In addition, the film’s visual aspect is very much “on-line” with Ritchie’s taste; depicting a Victorian-era London in a very real way of dirt and grime. The color pallet is muted throughout, but gives an intriguing look to it (spreading a very drab look of mystery and foreboding throughout) to it in oppose to “glamorizing” the film’s setting. Thus, I really do like the “look and feel” of the film’s visual background and setting aesthetics. Plus, the film’s score, which was done by famed composer Hans Zimmer, is good. It’s not his best scored film composition, but what Zimmer creates definitely speaks to Ritchie’s vision for Doyle’s legendary super sleuth.

There are a few problems that I had with this movie. The second act of the film was bit boring and felt the film’s story was getting a little bit bogged down for something that was suppose to be quite simply. In addition, there were a few times where the movie got away from itself and feels like Ritchie wanted was deviating a bit too far from what the writers intended. Yes, there’s plenty of playful banter, witty remarks, and Victorian-style danger throughout, but the story gets both a tad convoluted in the mystery surrounding Lord Blackwood’s return and a bit sidetrack in several of the minor plot threads that the movie tries to take on. The end result is something that seems a tad too ambitious for something that didn’t need to be, which (of course) makes the film have a few pacing issues and lacking a tightly compacted narrative within its runtime of two hours and nine minutes (probably could’ve been edited down a good ten minutes or so).

What definitely helps the movie rise above these challenges are the film’s cast of which they selected acting talents definitely bring “new life” to some of the classic characters. Naturally, actor Robert Downey Jr.’s part in the movie definitely helps the likeability in making Doyle’s iconic Sherlock Holmes character. Downey Jr., who is already a skilled actor, makes the character his own and brings a creative iteration to Holmes; making the character verbally fun and physical amusing to watch, with the talented actor putting a spin on him, but never sacrificing the intellect wit and bravado accustomed to the dutiful detective. Thus, it definitely feels in line with Ritchie’s vision for the story and for the movie. Likewise, actor Jude Law plays a fun twist on Holmes’s trusted companion, John Watson. Law definitely brings a level-headed (sometimes cynical / humorous) take on the character, which definitely compliments Downey Jr.’s persona for Sherlock; something that provides plenty of humorous remarks and witty banter between the two of them. Behind them, Rachel McAdams and Mark Strong do make for some convincing / fun characters, with McAdams playing a sly / cheeky version of Irene Alder while Strong depicts a classic villainous role of Lord Blackwood. There are a great host of characters (mostly playing some of Sherlock Holmes’s side characters) that are greatly played by the talents behind them and do make up the general likeable nature of the feature’s character roster (be it large or small).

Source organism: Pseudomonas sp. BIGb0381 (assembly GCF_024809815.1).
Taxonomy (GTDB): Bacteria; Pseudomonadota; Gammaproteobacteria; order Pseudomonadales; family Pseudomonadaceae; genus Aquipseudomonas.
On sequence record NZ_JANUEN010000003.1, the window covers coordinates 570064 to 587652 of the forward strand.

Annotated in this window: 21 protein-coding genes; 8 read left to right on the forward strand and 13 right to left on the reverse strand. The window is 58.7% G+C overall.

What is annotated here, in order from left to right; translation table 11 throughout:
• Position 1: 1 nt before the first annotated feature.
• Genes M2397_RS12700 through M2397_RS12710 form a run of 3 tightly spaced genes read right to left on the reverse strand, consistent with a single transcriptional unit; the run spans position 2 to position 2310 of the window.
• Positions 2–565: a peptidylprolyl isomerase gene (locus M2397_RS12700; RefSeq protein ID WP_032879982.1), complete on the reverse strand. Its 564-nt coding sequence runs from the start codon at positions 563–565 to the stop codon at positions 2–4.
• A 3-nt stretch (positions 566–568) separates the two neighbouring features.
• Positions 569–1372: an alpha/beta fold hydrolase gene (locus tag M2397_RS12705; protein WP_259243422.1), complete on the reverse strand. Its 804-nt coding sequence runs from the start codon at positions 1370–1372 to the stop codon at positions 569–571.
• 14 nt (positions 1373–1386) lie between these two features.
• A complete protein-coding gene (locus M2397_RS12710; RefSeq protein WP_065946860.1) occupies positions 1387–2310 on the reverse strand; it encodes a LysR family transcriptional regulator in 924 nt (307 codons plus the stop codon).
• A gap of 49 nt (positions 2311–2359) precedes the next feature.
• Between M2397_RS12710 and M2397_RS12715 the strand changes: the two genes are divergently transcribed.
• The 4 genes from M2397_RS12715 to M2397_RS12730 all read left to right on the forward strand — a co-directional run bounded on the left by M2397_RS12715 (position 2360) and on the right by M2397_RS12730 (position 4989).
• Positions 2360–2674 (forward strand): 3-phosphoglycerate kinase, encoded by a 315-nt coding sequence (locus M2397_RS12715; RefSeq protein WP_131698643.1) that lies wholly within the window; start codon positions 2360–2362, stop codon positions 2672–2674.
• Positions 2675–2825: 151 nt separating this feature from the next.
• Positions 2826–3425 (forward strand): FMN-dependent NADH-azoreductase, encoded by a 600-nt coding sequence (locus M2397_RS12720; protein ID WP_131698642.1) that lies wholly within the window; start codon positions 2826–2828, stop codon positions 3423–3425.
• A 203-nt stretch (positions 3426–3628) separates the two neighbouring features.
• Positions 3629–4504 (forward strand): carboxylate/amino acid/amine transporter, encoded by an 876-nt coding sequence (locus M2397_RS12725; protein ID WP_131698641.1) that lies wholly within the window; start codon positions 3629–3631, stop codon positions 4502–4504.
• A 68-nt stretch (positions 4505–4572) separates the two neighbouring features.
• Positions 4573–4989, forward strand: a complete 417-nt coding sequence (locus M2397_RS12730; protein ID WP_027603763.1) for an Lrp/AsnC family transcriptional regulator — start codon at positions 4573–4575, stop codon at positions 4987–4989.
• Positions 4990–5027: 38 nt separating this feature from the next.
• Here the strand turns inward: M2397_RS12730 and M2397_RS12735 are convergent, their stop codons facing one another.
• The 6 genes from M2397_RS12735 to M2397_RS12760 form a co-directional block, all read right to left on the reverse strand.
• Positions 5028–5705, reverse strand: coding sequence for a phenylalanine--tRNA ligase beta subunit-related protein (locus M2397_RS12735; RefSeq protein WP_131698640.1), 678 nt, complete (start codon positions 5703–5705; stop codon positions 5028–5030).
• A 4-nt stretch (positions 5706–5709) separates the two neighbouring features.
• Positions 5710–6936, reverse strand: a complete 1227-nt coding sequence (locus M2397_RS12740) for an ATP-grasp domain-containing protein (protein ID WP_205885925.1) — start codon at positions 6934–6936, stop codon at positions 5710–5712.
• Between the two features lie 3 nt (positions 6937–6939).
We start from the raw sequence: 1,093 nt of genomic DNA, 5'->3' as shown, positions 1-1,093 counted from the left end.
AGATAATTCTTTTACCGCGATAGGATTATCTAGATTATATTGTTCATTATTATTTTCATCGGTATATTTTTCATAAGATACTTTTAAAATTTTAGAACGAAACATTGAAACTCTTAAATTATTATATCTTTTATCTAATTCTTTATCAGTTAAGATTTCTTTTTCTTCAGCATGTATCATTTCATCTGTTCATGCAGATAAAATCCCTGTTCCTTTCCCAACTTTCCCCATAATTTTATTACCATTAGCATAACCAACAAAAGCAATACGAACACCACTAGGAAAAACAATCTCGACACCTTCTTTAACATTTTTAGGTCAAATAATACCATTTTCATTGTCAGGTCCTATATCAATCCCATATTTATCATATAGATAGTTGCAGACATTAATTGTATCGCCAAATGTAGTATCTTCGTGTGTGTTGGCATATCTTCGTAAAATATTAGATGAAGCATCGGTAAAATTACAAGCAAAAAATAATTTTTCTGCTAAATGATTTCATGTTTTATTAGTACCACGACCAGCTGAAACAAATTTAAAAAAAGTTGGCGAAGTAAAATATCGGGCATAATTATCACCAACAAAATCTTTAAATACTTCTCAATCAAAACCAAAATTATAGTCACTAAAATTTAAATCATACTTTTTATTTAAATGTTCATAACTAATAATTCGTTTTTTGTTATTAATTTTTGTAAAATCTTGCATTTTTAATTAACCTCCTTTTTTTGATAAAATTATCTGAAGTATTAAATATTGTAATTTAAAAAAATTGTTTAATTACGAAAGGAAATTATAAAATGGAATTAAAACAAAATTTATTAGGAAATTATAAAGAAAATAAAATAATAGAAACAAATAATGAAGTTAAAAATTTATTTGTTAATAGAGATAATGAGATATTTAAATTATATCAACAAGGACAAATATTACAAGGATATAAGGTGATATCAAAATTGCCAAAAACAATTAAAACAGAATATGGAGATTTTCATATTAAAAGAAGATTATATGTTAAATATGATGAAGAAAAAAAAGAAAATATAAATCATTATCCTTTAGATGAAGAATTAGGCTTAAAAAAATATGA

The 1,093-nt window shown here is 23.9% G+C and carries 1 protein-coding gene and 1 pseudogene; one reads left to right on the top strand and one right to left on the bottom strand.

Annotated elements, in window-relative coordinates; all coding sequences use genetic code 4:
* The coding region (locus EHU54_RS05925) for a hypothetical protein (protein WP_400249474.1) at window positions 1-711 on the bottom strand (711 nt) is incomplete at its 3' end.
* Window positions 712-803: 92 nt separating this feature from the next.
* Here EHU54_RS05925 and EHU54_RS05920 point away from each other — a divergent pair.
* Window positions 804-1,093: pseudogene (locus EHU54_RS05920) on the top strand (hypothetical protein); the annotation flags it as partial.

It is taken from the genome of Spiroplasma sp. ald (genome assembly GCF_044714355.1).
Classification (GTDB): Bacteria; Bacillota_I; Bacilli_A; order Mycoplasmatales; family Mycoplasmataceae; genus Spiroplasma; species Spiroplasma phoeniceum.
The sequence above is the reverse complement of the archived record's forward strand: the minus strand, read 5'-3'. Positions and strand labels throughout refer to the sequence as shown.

Overall, Guy Ritchie’s Sherlock Holmes was breath of fresh air for Sir Arthur Conan Doyle’s fictional character; bringing a sense of foreboding mystery and intrigue from its classic depths, while the movie’s adaptation brought forth a new imagining for the character; updating Holmes for a modern age but also sticking true to his characteristic mindset. While the film does struggle in its storytelling (with a few pacing issues), it does find a way to prove an entertaining piece of cinematic telling, especially thanks to Ritchie’s direction, action sequences, story proses, visual setting, and the acting talents (most notable Downey Jr. and Law). This is one film adaptation that’s worth looking at and definitely in the realm of Ritchie’s better works.

Cinematic Flashback Score: 4.0 out of 5

FUN FACT: In the original theatrical release of the film, Professor Moriarty, seen only in shadow, is voiced by an unknown actor, with director Guy Ritchie never identifying the voice / actor. This was done, before the official casting of actor Jared Harris as Moriarty in the film’s sequel, Sherlock Holmes: A Game of Shadows (2011). However, since the release of the latter, Harris’s voice has been dubbed over the original actor’s voice, as to preserve continuity on all new DVD and Blu-Ray copies, as well as any televised showings.